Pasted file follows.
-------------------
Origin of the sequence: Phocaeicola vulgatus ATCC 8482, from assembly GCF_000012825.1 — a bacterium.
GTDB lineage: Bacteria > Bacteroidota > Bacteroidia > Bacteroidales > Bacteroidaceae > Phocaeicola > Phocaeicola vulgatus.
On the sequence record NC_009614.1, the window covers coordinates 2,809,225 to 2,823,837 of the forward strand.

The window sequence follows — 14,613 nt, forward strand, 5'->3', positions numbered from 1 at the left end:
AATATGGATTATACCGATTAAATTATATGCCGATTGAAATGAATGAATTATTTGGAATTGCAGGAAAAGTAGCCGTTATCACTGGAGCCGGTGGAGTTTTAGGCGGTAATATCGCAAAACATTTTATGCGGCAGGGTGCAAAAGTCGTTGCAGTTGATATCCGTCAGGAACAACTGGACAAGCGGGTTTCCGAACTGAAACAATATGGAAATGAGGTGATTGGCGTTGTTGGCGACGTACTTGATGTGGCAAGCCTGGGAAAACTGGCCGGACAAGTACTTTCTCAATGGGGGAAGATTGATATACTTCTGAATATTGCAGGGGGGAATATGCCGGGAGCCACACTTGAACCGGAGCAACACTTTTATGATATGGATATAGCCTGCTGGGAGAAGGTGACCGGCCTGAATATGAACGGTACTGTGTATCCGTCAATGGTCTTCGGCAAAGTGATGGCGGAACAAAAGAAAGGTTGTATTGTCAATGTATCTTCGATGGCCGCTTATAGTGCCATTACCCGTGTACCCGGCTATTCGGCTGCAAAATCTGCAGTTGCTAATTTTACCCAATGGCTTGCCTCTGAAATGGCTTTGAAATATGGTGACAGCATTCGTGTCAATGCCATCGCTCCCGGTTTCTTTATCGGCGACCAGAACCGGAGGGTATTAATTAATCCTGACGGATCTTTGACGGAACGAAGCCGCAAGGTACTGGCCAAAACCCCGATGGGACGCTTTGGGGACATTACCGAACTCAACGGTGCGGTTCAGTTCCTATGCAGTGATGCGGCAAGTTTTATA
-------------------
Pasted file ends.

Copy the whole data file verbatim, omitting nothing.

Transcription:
Origin of the sequence: Phocaeicola vulgatus ATCC 8482, from assembly GCF_000012825.1 — a bacterium.
GTDB lineage: Bacteria > Bacteroidota > Bacteroidia > Bacteroidales > Bacteroidaceae > Phocaeicola > Phocaeicola vulgatus.
On the sequence record NC_009614.1, the window covers coordinates 2,809,225 to 2,823,837 of the forward strand.

The window sequence follows — 14,613 nt, forward strand, 5'->3', positions numbered from 1 at the left end:
AATATGGATTATACCGATTAAATTATATGCCGATTGAAATGAATGAATTATTTGGAATTGCAGGAAAAGTAGCCGTTATCACTGGAGCCGGTGGAGTTTTAGGCGGTAATATCGCAAAACATTTTATGCGGCAGGGTGCAAAAGTCGTTGCAGTTGATATCCGTCAGGAACAACTGGACAAGCGGGTTTCCGAACTGAAACAATATGGAAATGAGGTGATTGGCGTTGTTGGCGACGTACTTGATGTGGCAAGCCTGGGAAAACTGGCCGGACAAGTACTTTCTCAATGGGGGAAGATTGATATACTTCTGAATATTGCAGGGGGGAATATGCCGGGAGCCACACTTGAACCGGAGCAACACTTTTATGATATGGATATAGCCTGCTGGGAGAAGGTGACCGGCCTGAATATGAACGGTACTGTGTATCCGTCAATGGTCTTCGGCAAAGTGATGGCGGAACAAAAGAAAGGTTGTATTGTCAATGTATCTTCGATGGCCGCTTATAGTGCCATTACCCGTGTACCCGGCTATTCGGCTGCAAAATCTGCAGTTGCTAATTTTACCCAATGGCTTGCCTCTGAAATGGCTTTGAAATATGGTGACAGCATTCGTGTCAATGCCATCGCTCCCGGTTTCTTTATCGGCGACCAGAACCGGAGGGTATTAATTAATCCTGACGGATCTTTGACGGAACGAAGCCGCAAGGTACTGGCCAAAACCCCGATGGGACGCTTTGGGGACATTACCGAACTCAACGGTGCGGTTCAGTTCCTATGCAGTGATGCGGCAAGTTTTATA